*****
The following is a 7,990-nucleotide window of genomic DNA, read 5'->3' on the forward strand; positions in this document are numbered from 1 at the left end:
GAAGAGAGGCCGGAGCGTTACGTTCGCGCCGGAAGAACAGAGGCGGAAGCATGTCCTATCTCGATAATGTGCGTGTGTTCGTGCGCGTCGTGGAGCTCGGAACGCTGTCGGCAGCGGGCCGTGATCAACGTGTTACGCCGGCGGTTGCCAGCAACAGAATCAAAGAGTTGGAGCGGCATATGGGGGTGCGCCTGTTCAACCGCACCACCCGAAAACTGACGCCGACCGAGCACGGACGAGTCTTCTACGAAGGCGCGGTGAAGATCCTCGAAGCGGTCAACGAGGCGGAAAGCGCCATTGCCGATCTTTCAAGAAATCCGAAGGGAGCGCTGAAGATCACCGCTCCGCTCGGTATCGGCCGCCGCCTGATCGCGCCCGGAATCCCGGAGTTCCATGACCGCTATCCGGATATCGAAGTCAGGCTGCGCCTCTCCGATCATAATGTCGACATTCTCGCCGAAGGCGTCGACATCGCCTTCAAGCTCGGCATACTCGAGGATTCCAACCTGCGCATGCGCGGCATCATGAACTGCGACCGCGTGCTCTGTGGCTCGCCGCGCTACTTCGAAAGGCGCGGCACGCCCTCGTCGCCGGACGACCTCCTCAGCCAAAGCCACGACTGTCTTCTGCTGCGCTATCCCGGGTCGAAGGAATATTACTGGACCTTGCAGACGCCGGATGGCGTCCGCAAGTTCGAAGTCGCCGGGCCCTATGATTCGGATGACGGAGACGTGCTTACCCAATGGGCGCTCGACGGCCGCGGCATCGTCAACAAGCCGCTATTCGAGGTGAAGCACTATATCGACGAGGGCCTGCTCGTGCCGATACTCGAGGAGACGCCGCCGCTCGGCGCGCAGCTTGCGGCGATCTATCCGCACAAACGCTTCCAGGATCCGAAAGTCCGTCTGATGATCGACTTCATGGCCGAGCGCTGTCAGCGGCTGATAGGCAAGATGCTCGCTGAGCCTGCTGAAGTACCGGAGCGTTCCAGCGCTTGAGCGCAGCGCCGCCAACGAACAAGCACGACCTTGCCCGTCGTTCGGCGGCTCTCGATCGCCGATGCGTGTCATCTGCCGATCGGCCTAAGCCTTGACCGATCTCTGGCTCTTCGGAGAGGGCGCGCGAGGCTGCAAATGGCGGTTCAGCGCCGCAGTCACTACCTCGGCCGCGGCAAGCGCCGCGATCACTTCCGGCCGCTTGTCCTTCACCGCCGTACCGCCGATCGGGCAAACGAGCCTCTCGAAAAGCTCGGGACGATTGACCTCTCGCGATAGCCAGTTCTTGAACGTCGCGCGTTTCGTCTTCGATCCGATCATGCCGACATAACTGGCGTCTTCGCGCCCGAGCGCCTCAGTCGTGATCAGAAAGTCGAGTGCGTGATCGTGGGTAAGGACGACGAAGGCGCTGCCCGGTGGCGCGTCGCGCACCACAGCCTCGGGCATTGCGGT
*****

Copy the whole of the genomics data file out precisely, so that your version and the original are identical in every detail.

The following is a 7,990-nucleotide window of genomic DNA, read 5'->3' on the forward strand; positions in this document are numbered from 1 at the left end:
GAAGAGAGGCCGGAGCGTTACGTTCGCGCCGGAAGAACAGAGGCGGAAGCATGTCCTATCTCGATAATGTGCGTGTGTTCGTGCGCGTCGTGGAGCTCGGAACGCTGTCGGCAGCGGGCCGTGATCAACGTGTTACGCCGGCGGTTGCCAGCAACAGAATCAAAGAGTTGGAGCGGCATATGGGGGTGCGCCTGTTCAACCGCACCACCCGAAAACTGACGCCGACCGAGCACGGACGAGTCTTCTACGAAGGCGCGGTGAAGATCCTCGAAGCGGTCAACGAGGCGGAAAGCGCCATTGCCGATCTTTCAAGAAATCCGAAGGGAGCGCTGAAGATCACCGCTCCGCTCGGTATCGGCCGCCGCCTGATCGCGCCCGGAATCCCGGAGTTCCATGACCGCTATCCGGATATCGAAGTCAGGCTGCGCCTCTCCGATCATAATGTCGACATTCTCGCCGAAGGCGTCGACATCGCCTTCAAGCTCGGCATACTCGAGGATTCCAACCTGCGCATGCGCGGCATCATGAACTGCGACCGCGTGCTCTGTGGCTCGCCGCGCTACTTCGAAAGGCGCGGCACGCCCTCGTCGCCGGACGACCTCCTCAGCCAAAGCCACGACTGTCTTCTGCTGCGCTATCCCGGGTCGAAGGAATATTACTGGACCTTGCAGACGCCGGATGGCGTCCGCAAGTTCGAAGTCGCCGGGCCCTATGATTCGGATGACGGAGACGTGCTTACCCAATGGGCGCTCGACGGCCGCGGCATCGTCAACAAGCCGCTATTCGAGGTGAAGCACTATATCGACGAGGGCCTGCTCGTGCCGATACTCGAGGAGACGCCGCCGCTCGGCGCGCAGCTTGCGGCGATCTATCCGCACAAACGCTTCCAGGATCCGAAAGTCCGTCTGATGATCGACTTCATGGCCGAGCGCTGTCAGCGGCTGATAGGCAAGATGCTCGCTGAGCCTGCTGAAGTACCGGAGCGTTCCAGCGCTTGAGCGCAGCGCCGCCAACGAACAAGCACGACCTTGCCCGTCGTTCGGCGGCTCTCGATCGCCGATGCGTGTCATCTGCCGATCGGCCTAAGCCTTGACCGATCTCTGGCTCTTCGGAGAGGGCGCGCGAGGCTGCAAATGGCGGTTCAGCGCCGCAGTCACTACCTCGGCCGCGGCAAGCGCCGCGATCACTTCCGGCCGCTTGTCCTTCACCGCCGTACCGCCGATCGGGCAAACGAGCCTCTCGAAAAGCTCGGGACGATTGACCTCTCGCGATAGCCAGTTCTTGAACGTCGCGCGTTTCGTCTTCGATCCGATCATGCCGACATAACTGGCGTCTTCGCGCCCGAGCGCCTCAGTCGTGATCAGAAAGTCGAGTGCGTGATCGTGGGTAAGGACGACGAAGGCGCTGCCCGGTGGCGCGTCGCGCACCACAGCCTCGGGCATTGCGGT